2-3 sections of 1" foam house insulation (available at Home Depot or Lowe's)
Neutral Flannel - I ordered 100" wide flannel from eQuilter.com
Batting large enough to cover your sized board.
Hot glue gun
Decide how wide and tall you want your board to be. I needed to shorten mine as it came in 8ft lengths. My board is 72" wide by 77" tall.
Lay your sections face down on the floor and push the tongue and groove sections together. Duct tape the seams to secure them.
Lay your batting and flannel over the section and trim. Batting should be about 2-4" larger and the Flannel 3-5" larger than the board section.
I invested the time in steam pressing the flannel. I used a little "Best Press" light spray starch. It turned out nice and smooth.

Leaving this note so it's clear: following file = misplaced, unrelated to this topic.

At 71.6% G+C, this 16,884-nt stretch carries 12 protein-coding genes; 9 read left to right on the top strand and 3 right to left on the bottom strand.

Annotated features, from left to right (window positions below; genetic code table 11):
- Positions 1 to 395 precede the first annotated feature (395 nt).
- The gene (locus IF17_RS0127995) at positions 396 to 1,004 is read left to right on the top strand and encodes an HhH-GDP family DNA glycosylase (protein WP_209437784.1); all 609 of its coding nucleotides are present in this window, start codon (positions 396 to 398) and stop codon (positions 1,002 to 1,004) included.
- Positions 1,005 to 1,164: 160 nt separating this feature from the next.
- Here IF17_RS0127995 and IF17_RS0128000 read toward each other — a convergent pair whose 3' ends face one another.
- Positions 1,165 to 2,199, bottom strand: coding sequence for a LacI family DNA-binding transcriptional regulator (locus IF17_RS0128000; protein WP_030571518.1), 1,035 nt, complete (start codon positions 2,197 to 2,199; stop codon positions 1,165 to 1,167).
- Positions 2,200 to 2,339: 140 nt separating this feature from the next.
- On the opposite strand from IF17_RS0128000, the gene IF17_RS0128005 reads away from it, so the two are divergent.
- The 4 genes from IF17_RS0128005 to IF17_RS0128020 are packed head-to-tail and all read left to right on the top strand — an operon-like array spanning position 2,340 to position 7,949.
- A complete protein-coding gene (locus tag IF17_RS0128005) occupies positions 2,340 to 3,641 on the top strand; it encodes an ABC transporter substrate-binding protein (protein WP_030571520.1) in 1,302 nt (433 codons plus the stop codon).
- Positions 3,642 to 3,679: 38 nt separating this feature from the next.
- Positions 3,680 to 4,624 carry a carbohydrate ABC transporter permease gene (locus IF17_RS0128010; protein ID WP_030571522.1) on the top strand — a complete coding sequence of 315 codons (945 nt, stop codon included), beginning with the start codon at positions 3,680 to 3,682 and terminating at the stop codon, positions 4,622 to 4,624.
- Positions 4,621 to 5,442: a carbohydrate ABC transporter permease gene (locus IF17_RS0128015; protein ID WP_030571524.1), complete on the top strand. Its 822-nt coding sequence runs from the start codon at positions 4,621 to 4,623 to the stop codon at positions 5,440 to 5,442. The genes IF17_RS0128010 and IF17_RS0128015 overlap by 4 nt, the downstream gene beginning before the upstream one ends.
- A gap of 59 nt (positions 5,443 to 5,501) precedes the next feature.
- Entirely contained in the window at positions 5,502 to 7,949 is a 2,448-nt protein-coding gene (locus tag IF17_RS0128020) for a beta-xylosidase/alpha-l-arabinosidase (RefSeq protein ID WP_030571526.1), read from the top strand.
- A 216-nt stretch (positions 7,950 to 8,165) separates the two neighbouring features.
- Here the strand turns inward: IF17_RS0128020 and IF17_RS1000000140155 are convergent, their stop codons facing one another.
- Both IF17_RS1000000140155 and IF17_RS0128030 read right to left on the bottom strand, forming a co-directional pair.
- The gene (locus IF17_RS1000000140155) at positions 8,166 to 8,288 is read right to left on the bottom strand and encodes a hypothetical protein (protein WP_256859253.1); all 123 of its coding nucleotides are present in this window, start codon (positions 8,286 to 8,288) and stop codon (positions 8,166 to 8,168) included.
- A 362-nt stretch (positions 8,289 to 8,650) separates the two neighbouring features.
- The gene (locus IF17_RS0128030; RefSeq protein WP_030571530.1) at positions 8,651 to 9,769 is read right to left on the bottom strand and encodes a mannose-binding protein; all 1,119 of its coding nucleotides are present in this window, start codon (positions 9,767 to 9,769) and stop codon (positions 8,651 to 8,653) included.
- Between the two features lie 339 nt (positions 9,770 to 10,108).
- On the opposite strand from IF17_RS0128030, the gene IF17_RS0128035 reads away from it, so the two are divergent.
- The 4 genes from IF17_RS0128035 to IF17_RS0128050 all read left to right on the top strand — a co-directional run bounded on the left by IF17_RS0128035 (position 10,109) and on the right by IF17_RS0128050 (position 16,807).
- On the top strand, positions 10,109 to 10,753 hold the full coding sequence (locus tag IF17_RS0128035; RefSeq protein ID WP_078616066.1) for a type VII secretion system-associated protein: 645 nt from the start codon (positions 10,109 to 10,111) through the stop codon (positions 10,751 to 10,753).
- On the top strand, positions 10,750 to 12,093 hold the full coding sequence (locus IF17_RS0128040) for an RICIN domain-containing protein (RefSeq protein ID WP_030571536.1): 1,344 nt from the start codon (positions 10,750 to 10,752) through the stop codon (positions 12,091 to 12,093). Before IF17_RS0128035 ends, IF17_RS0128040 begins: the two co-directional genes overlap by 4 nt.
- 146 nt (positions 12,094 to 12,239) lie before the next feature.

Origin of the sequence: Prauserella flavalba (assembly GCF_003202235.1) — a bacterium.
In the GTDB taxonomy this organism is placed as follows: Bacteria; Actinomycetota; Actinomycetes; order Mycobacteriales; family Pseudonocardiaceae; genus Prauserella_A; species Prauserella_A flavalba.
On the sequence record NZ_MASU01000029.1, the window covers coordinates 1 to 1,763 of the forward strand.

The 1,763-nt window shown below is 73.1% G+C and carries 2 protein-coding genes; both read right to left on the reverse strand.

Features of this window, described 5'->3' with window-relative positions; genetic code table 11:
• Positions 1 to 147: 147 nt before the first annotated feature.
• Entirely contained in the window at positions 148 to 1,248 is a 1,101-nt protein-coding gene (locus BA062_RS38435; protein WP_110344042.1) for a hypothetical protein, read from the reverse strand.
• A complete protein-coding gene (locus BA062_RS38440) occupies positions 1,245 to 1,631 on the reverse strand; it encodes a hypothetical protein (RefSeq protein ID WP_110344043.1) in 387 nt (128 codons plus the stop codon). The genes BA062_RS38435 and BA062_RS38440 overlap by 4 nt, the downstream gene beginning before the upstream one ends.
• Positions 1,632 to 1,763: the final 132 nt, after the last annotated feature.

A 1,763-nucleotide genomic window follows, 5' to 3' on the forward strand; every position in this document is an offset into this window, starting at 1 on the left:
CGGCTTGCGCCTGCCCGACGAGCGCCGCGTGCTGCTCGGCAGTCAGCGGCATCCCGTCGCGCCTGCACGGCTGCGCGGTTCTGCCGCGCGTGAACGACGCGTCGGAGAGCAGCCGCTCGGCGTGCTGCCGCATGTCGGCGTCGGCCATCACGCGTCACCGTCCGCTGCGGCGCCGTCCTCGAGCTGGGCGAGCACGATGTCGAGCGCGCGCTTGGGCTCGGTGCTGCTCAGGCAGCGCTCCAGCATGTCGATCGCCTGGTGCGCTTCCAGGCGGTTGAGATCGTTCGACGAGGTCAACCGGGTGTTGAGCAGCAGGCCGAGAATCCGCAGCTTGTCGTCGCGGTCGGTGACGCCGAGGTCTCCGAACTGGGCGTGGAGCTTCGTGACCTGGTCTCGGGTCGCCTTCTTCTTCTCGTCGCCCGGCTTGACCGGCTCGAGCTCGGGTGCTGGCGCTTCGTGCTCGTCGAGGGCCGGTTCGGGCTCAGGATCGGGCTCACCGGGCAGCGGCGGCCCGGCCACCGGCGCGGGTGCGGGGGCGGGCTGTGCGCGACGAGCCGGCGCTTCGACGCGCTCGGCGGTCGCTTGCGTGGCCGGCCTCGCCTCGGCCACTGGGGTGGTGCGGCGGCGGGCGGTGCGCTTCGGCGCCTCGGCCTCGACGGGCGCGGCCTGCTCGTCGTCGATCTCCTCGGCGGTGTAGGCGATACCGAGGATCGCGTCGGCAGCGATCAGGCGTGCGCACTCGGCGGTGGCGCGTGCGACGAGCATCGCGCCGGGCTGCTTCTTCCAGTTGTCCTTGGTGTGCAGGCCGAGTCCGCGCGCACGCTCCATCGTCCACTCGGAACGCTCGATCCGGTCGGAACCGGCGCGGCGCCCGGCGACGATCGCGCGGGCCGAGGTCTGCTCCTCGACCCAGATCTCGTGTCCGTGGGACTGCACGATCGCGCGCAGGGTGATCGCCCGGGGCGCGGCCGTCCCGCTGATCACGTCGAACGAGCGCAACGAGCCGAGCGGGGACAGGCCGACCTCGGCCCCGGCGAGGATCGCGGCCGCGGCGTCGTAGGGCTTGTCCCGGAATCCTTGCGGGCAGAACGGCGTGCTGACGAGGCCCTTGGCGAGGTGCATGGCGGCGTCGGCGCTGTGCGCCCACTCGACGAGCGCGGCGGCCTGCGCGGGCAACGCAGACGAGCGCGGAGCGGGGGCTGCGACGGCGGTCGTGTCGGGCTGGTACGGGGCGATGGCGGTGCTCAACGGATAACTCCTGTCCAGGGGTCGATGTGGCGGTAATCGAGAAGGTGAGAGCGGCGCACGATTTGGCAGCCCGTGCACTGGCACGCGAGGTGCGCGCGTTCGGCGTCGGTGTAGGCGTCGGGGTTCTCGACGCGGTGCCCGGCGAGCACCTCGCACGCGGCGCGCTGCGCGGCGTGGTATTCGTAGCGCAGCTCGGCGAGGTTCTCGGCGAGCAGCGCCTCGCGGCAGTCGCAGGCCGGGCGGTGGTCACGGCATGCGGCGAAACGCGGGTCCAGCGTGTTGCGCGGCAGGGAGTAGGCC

Now lay the flannel on the floor, then the batting being careful there are no stray threads or any between them. Smooth everything out nicely.
Carefully center the board on top.
This is my favorite glue gun. It is a cordless heavy duty one. I've had it for years and it comes in handy for all sorts of projects.
Pull the flannel and batting around to the back and glue down. When you've done one side, be sure and pull any slack from the other side before glueing it. Glue the center then the edges on the corners. Don't sweat it too much as you won't see it when installed.
Here is the tricky part. Installing it. We had several false starts as you can see here. At first we tried dry wall anchors. We kept hitting studs and ruining the anchors. We really boogered up the wall and ceiling and didn't we?
Coco is so over this whole thing.
Here is the finished board. If you don't want to install it, you can lean it up against a wall, or slide it behind the door or store under a bed.
Using a stud finder, we nailed mine into studs with 3 inch carpenter nails.
Hooray! Here you can see the side. You can pin your layered pieces into the foam.
I installed mine at the top of the wall because of the outlets. If I need to, I can pin blocks at the bottom.